Empire

KVS_BOL
  • 18/05 | 20:00
  • 19/05 | 20:00
  • 20/05 | 20:00
  • 21/05 | 15:00

€ 25 / € 20
2h
Arab / Kurdish / GR / RO > FR / NL

Meet the artists after the performance on 19/05

Europe as seen by the stranger and Europe’s other side. In 2014, Milo Rau debuted his European trilogy at the Kunstenfestivaldesarts: through the biographies of his actors, The Civil Wars questioned what might push young Europeans to wage jihad in the Middle East. In 2015, The Dark Ages looked east, weaving together the war experiences of his German, Russian, Serbian and Bosnian actors. Blending the histories of his performers and theatre scripts, Empire is now looking south. The play follows the journeys of migrants and refugees who land on the shores of the Aegean Sea, and whose tragic fate resonates with the myths of Ancient Greece. What do these trajectories say about Europe today, about its past and its future? A naturalistic odyssey that also probes the mechanism of the art of theatre itself. Pure brilliance.

Concept, text & direction
Milo Rau

Text & performance
Ramo Ali, Akillas Karazissis, Rami Khalaf, Maia Morgenstern

Dramaturgy & research
Stefan Bläske, Mirjam Knapp

Stage design & costumes
Anton Lukas

Video
Marc Stephan

Music
Eleni Karaindrou

Sound design
Jens Baudisch

Technics
Aymrik Pech

Assistant director
Anna Königshofer

Assistant stage & costumes
Sarah Hoemske

Directing intern
Laura Locher

Dramaturgy intern
Marie Roth, Riccardo Raschi

Surtitles
Mirjam Knapp (operator), IIPM (translation)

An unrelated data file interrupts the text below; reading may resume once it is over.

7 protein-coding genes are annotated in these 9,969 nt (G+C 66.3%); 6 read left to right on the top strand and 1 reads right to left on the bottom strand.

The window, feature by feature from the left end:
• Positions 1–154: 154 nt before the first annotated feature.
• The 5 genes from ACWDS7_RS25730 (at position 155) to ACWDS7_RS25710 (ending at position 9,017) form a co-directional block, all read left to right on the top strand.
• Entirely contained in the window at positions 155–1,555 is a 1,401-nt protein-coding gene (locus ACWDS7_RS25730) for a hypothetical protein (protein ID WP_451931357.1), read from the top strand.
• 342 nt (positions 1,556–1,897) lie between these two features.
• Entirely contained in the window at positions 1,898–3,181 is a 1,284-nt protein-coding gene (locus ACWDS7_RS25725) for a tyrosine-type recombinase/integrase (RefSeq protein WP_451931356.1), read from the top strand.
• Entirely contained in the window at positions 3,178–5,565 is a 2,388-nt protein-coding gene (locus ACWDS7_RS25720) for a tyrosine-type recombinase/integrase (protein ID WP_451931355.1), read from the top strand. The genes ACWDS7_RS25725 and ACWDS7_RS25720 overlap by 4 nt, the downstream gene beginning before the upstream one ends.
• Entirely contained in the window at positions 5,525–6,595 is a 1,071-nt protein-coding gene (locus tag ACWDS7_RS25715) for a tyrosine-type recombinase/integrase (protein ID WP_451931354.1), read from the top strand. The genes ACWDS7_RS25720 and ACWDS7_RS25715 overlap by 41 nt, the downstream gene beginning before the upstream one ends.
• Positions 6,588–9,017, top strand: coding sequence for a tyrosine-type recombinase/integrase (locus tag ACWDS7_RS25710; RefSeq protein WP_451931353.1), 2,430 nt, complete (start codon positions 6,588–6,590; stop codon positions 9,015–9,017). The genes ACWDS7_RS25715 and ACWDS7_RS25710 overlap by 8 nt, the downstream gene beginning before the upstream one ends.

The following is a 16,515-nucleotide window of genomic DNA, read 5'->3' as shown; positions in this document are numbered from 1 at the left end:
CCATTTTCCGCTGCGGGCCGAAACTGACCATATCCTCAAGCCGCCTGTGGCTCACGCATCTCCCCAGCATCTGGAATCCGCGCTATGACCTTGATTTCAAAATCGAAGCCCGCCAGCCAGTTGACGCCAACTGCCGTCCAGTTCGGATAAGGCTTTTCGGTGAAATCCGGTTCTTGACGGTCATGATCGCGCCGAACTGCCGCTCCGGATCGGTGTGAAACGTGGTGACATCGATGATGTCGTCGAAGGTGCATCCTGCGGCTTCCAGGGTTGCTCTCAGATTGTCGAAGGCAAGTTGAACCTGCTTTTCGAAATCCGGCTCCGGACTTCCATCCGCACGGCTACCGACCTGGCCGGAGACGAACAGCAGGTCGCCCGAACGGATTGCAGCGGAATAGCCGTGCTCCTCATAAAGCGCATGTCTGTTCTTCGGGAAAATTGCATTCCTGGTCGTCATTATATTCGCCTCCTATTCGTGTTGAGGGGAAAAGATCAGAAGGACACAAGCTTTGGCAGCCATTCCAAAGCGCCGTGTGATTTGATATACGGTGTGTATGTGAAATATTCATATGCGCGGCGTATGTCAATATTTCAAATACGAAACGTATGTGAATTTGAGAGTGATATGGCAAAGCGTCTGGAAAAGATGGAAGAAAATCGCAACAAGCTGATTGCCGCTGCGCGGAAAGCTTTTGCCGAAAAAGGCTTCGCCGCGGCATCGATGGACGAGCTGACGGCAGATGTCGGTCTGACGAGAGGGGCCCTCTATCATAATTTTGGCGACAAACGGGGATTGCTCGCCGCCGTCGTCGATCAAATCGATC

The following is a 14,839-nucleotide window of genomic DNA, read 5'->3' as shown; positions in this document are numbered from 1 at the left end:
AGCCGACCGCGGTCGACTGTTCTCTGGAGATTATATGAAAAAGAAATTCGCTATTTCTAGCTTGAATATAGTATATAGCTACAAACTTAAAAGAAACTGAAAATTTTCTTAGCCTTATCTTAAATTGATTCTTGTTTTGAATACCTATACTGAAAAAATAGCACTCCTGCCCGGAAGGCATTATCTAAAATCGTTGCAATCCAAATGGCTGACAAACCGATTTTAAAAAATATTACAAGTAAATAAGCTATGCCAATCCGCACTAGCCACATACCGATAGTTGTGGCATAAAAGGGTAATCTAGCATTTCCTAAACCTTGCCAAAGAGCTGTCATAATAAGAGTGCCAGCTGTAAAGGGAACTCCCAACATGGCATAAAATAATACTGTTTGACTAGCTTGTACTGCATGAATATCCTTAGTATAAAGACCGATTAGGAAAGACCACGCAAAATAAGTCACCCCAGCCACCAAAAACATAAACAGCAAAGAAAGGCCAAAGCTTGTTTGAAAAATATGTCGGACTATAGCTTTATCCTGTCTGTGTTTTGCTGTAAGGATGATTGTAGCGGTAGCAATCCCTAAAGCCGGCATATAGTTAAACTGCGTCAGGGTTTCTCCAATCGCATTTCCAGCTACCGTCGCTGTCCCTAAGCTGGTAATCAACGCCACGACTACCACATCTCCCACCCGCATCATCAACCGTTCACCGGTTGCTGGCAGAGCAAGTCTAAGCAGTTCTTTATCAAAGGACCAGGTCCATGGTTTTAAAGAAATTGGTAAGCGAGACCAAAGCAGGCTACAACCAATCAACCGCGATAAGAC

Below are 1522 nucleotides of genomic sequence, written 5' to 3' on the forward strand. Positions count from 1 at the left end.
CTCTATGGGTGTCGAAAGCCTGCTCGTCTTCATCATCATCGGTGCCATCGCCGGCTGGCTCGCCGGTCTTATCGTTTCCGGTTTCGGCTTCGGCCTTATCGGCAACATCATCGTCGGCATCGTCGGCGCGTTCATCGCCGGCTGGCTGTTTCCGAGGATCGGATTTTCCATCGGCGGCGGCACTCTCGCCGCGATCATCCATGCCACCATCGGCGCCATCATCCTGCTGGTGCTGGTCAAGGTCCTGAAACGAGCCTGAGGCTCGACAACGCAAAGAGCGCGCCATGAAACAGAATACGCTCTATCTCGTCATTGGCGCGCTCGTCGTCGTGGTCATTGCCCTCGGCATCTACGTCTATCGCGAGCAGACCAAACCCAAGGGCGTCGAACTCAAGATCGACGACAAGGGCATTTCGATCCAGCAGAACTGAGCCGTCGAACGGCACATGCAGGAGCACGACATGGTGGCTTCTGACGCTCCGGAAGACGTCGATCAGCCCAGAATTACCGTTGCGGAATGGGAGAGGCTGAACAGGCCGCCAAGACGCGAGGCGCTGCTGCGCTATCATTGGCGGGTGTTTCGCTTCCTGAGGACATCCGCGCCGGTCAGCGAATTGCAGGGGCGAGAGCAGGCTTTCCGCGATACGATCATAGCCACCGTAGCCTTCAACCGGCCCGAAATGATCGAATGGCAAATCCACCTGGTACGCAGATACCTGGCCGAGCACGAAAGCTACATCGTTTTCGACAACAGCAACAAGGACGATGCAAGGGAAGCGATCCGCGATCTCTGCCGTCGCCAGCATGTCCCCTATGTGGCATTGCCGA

Production manager
Mascha Euchner-Martinez, Eva-Karen Tittmann

Presentation
Kunstenfestivaldesarts, KVS

Production
IIPM – International Institute of Political Murder

Co-production
Zürcher Theater Spektakel (Zurich), Schaubühne (Berlin), steirischer herbst festival (Graz)

Sponsored by
Senatsverwaltung für Kultur und Europa Berlin, Hauptstadtkulturfonds Berlin, Pro Helvetia, Migros-Kulturprozent

Kindly supported by
Kulturförderung Kanton St.Gallen & Schauspielhaus Graz

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Empire

What do we mean by refuge? What about home? How can pain, loss and new beginnings be narrated on stage? As the conclusion of the European Trilogy, Empire presents biographical close-ups of people who have come to Europe as refugees or who live on its peripheries. Actors from Greece, Syria and Romania tell of artistic and actual tragedy, of torture, flight, grief, death and rebirth. What happens to people who have lost all their belongings or their homeland to crises and war?

Two actors representing the old, tradition-steeped Europe share the stage with two Syrian actors who have recently fled to France and Germany. In the 1970s, the Greek Akillas Karazissis discovered Hippiedom, Lonely Hearts’ Club parties and theatre in Heidelberg. Later, in the classical Greek theatre at Epidaurus, he played the great warriors and tragic heroes. Maia Morgenstern rose to prominence in the films of Angelopoulos and played Mary, Mother of God in Mel Gibson’s The Passion of the Christ; she is now director of the Jewish Theatre in Bucharest. Actor Rami Khalaf fled to Paris on a forged Romanian passport and worked there for a Syrian radio station whilst scouring thousands of photos of the murdered victims of the Syrian regime in search of his lost brother. The Kurd Ramo Ali spent several months in Assad’s prisons where the interrogation techniques comprised torture but also a kind of psychoanalysis. In Germany, he began to tell his stories of flight on the stage.